Harry:

Okay. And the way, the way I think about Peter and is what I love, I love discussing this stuff. It’s fans, it’s a lot of fun, which is one of my three criteria, by the way, you’re adding value and you’re adding value. I mean, you learn something from every case. That means we’ll have more conversations. We definitely will because you know, we all have, we all have problems. One of my problems is this simple analogy thing. So what do I do? And I think about you now and I, I role play. So the way I think about this, let’s, let’s, let’s do go. So we’re going from Chicago to New York. Okay. That’s where I’m headed. Now. The way I look at this is during that trip, I’m being very, very thoughtful. So I just, I just got the Pittsburgh. All right. I got the Pittsburgh and I’m thinking now.

Harry:

Yeah, yeah. I could go to New York. I could go to New York, but let’s think about this based on what’s important to me what’s important in my life. Well, may be important. My family, whatever it might calling, whatever, you know I think going to Tampa, maybe what I really ought to be doing. What are the pros and cons? What are the impact of that on the six buckets? You know, I’m going to Tampa. So now I redirect and I, I don’t view this as hitting the wall. I don’t even view this as, as a, as a chick. This is something now that is an opportunity. And so I’m going to head down to Florida now heading down to Florida, if it turns out, because I’m doing that, you know what? I don’t have the opportunity to get on the mountain bike. I’m gaining a little bit of weight.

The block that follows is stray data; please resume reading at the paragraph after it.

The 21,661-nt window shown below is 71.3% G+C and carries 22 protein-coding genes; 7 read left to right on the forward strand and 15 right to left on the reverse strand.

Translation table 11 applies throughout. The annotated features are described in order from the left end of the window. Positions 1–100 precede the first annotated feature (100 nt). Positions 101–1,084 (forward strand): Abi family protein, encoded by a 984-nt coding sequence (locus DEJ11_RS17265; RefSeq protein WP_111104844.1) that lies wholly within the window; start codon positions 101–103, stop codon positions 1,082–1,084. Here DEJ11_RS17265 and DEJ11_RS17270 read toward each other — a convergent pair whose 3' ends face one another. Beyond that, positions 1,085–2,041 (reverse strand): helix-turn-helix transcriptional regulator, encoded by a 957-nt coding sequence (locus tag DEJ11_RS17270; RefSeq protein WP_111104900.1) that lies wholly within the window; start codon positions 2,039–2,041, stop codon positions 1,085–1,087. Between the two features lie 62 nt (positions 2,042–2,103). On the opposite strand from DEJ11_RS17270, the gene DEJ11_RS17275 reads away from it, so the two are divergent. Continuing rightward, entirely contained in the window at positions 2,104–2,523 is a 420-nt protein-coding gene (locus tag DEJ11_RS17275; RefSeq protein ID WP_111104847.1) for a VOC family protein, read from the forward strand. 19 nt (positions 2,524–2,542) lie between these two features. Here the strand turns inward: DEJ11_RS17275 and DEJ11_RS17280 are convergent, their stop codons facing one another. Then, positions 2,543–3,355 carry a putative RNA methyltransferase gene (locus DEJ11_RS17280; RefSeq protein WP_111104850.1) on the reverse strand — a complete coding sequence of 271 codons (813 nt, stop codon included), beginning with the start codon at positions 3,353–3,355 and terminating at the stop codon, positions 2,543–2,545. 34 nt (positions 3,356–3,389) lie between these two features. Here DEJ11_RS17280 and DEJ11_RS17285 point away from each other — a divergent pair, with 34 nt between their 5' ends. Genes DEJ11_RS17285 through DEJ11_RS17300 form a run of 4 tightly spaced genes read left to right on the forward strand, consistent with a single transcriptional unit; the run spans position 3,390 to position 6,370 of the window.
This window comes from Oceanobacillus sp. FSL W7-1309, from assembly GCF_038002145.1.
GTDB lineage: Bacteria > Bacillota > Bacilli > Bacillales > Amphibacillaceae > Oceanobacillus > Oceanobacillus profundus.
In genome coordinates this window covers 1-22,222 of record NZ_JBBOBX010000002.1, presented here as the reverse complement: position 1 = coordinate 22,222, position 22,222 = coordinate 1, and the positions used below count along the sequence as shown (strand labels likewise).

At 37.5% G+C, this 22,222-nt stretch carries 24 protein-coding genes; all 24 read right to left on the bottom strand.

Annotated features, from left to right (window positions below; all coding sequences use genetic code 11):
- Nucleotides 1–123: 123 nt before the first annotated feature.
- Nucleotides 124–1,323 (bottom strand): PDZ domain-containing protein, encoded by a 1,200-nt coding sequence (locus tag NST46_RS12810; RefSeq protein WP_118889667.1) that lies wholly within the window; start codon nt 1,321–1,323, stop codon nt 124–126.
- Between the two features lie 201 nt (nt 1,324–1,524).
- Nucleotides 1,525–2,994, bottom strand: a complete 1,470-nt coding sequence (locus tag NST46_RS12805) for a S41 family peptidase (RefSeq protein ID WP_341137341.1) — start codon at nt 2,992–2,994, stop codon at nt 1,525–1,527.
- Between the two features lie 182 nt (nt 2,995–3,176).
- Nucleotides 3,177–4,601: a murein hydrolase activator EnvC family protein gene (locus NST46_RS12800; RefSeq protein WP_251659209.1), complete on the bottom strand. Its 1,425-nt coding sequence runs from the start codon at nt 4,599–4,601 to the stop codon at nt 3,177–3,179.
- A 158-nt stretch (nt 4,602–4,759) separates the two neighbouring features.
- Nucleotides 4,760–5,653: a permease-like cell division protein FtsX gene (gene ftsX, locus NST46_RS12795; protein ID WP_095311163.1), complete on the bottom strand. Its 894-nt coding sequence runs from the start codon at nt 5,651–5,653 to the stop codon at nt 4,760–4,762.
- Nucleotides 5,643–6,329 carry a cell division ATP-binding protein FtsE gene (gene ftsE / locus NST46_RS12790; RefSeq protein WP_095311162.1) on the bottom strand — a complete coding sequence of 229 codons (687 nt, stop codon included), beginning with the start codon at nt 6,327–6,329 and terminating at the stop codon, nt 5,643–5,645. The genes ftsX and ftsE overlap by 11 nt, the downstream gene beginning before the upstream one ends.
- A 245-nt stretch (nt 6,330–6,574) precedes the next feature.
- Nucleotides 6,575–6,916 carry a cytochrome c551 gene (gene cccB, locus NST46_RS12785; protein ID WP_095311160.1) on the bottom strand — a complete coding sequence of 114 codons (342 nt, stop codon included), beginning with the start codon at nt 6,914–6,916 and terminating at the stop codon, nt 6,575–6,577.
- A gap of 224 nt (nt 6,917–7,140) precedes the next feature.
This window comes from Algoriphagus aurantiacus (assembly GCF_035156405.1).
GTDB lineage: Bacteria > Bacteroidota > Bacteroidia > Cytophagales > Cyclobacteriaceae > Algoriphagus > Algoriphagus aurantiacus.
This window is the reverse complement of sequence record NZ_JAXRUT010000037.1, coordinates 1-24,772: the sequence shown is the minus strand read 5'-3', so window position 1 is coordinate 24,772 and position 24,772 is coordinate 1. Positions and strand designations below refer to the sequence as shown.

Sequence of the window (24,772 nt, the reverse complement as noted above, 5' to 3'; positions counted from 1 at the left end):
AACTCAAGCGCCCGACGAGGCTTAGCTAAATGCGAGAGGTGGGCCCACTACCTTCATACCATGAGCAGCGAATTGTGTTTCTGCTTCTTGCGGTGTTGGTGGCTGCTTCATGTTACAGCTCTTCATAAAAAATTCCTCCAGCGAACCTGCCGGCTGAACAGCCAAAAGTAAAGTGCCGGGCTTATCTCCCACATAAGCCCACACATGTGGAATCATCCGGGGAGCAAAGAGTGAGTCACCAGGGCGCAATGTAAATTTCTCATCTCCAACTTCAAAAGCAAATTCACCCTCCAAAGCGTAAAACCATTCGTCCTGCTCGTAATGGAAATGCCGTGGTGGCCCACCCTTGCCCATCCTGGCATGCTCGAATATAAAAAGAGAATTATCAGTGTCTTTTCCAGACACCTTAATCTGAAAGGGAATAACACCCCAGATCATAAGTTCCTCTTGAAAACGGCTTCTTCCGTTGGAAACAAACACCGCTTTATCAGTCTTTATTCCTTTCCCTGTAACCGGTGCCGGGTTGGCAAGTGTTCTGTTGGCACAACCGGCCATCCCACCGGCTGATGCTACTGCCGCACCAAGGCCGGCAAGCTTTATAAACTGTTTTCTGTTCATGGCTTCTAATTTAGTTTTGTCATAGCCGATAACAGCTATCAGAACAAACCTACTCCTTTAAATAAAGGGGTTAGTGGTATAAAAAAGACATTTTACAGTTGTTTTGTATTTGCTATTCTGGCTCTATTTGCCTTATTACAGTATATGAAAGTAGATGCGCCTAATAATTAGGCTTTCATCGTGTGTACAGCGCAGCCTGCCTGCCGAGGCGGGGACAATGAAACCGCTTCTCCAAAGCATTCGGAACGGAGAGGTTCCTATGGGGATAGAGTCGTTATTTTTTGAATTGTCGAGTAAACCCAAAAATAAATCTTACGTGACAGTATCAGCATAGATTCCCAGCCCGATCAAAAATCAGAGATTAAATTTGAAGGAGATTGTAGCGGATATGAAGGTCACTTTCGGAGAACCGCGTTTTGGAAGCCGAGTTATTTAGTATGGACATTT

Harry:

Well, okay. Let’s take, let’s get off at a rest, stop here and maybe do something again. But in my life, think about there’s going to be changed. Those changed for me, between being single and married, where both of us are Oregon, a big change of having five kids. Okay. So I could write a book on that one and itself as a book I’m looking for, by the way. So, so, so this whole idea of I’m going to be, in fact, you’ve just given me the perfect opportunity to mention something related to the next chapter, but you’re very good, Peter. Okay. Which I think is called. Okay. The art of being planful and spontaneity. And as you can imagine, people say, well, wait, wait a minute. I mean no, you’re going to be planful or you’re going to have spontaneity. Remember

Peter:

I want to bring forth this image of the woman who spoke, who is listening to you. And you were sort of saying, figure out all your hours in a week, where are you spending them? And she said, listening to you made her feel like she was in a straight jacket.

Harry:

Exactly. Yeah. Yeah. So what I hear you’re, you’re, you’re very kind to have Reynolds because what makes it nice kind of fun for me is I explained this license. No, it actually works the opposite. And the, and I’ll use my own, my own thing. I don’t help plan for you or Peter, but I’m one of these guys. Here’s my math background. I can tell you, of course now everything’s changed this COVID thing. I can, I can always tell you what I’m doing day by day for the next 90 days. I mean, I kind of have that locked and loaded and I’ve got my calendar for 21, 22. I’ve got it. Okay. The boards and everything else I got, I know what I’m going to Hong Kong. The next six, nine. I got it. I got it. Now, as I, as I may have mentioned, I’ve got it.

Harry: